Organophosphate poisoning- the mortality determinants: a comparitive cohort study between the survived and succumbed

Author: 
Shivkumar Gopalakrishnan and Sangeetha Kandasamy

Importance: OP poisoning is a major global health concern. Few research works have focussed on factors determining death.
Objective: We aimed to identify key factors which determine the outcome among OP poisoned patients.
Design: This is a retrospective cohort study comparing age matched OP poisoned patients [Cohort 1(n=100) Fatal outcome versus Cohort 2(n=200) Survived].
Setting and Participants: The study was conducted at Government Villupuram Medical College and Hospital, Southern India. Only moderate and severely Organophosphate poisoned inpatients were included in the study as per Peradeniya OP Scale5. The data were collected under 3 heads- Pre-admission, [in hospital] Clinical features and Management factors.
Exposure: Patients who were exposed to OP within the last 24 hours and with signs of toxicity.
Main Outcomes: The only two outcomes studied were death and survival.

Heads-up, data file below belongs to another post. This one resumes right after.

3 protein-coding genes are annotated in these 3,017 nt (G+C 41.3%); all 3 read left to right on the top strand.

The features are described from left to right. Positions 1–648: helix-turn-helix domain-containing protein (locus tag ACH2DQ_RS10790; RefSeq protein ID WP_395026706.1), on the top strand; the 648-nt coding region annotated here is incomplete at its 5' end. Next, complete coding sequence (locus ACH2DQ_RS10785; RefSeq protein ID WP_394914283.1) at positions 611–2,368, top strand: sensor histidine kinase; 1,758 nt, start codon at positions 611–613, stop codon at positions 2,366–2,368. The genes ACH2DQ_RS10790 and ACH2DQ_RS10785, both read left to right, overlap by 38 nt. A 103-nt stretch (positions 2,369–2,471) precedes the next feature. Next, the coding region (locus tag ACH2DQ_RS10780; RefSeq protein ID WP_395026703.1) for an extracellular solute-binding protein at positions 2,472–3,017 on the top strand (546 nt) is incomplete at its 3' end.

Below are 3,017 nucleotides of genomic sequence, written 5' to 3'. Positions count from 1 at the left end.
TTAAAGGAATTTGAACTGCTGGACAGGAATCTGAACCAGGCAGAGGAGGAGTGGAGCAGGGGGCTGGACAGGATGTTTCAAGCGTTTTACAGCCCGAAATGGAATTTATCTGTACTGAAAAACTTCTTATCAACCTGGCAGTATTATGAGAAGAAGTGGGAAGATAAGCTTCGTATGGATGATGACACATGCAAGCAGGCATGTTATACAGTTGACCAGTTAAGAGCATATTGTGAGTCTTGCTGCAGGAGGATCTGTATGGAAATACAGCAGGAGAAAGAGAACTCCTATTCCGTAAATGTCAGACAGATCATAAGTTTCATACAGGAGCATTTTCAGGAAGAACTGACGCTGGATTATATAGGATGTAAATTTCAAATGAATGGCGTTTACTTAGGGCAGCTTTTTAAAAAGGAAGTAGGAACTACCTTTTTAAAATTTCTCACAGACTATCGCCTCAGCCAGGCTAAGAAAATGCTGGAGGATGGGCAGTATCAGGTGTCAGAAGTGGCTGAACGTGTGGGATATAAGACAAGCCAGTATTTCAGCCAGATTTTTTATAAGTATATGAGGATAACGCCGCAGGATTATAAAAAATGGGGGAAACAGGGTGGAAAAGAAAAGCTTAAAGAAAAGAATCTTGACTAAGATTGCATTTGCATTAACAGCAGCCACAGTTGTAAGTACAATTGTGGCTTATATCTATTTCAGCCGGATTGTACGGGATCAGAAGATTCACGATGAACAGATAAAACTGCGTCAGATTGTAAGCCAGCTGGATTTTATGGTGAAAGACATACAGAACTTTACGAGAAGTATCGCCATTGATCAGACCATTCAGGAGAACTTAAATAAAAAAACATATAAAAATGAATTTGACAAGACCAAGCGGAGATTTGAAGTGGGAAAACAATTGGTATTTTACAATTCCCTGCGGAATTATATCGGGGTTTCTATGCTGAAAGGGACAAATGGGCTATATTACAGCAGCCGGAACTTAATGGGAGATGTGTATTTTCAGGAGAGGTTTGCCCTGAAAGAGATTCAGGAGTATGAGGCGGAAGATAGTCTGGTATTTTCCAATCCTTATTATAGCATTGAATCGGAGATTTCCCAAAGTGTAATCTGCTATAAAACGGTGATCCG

Results:Mortality determining pre admission factors were delayed presentation [22 % of Cohort 1 vs 9.5% of Cohort 2, Chi sq 22.24,p <0.001] and alchohol co ingestion [28% in Cohort 1 vs 7.5% of Cohort 2, Chi sq 22.82, p<0.001]. Clinically, a Glasgow Coma Score of >10/15 comprised about 70% of Cohort 1, but only 28% of Cohort 2[Chi sq 58.18, p<0.001]. Secondly, shock [systolic BP<90mmHg] was prominent in Cohort 1[63%] as compared to Cohort 2[33%], Chi sq 50.926, p<0.001. The Odds Ratio for a fatal outcome in a patient with refractory shock was 6.07, p<0.001. The most significant ECG finding was QTc prolongation [Cohort 1(43%) vs Cohort 2(13%), p<0.001].Management factors revealed that atropinisation was inadequate in the majority of Cohort 1 patients [87%] and only 24% of Cohort 2 patients [Chi sq150.06, p<0.001].Ventilator support was long sustained in Cohort 1[73%] compared to Cohort 2[31%] Chi sq 109.47, p<0.001.
Conclusion: This study identified key factors like delayed presentation, alchohol co ingestion, GCS >10/15, refractory shock, QTc prolongation, need for prolonged ventilation and improper atropinisation influencing the outcome.
Relevance: The information gained from this study enabled us to locate and rectify the lacunae in the effective management of OP poisoned patients at our institute.

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DOI: 
DOI: http://dx.doi.org/10.24327/ijcar.2017.6422.0938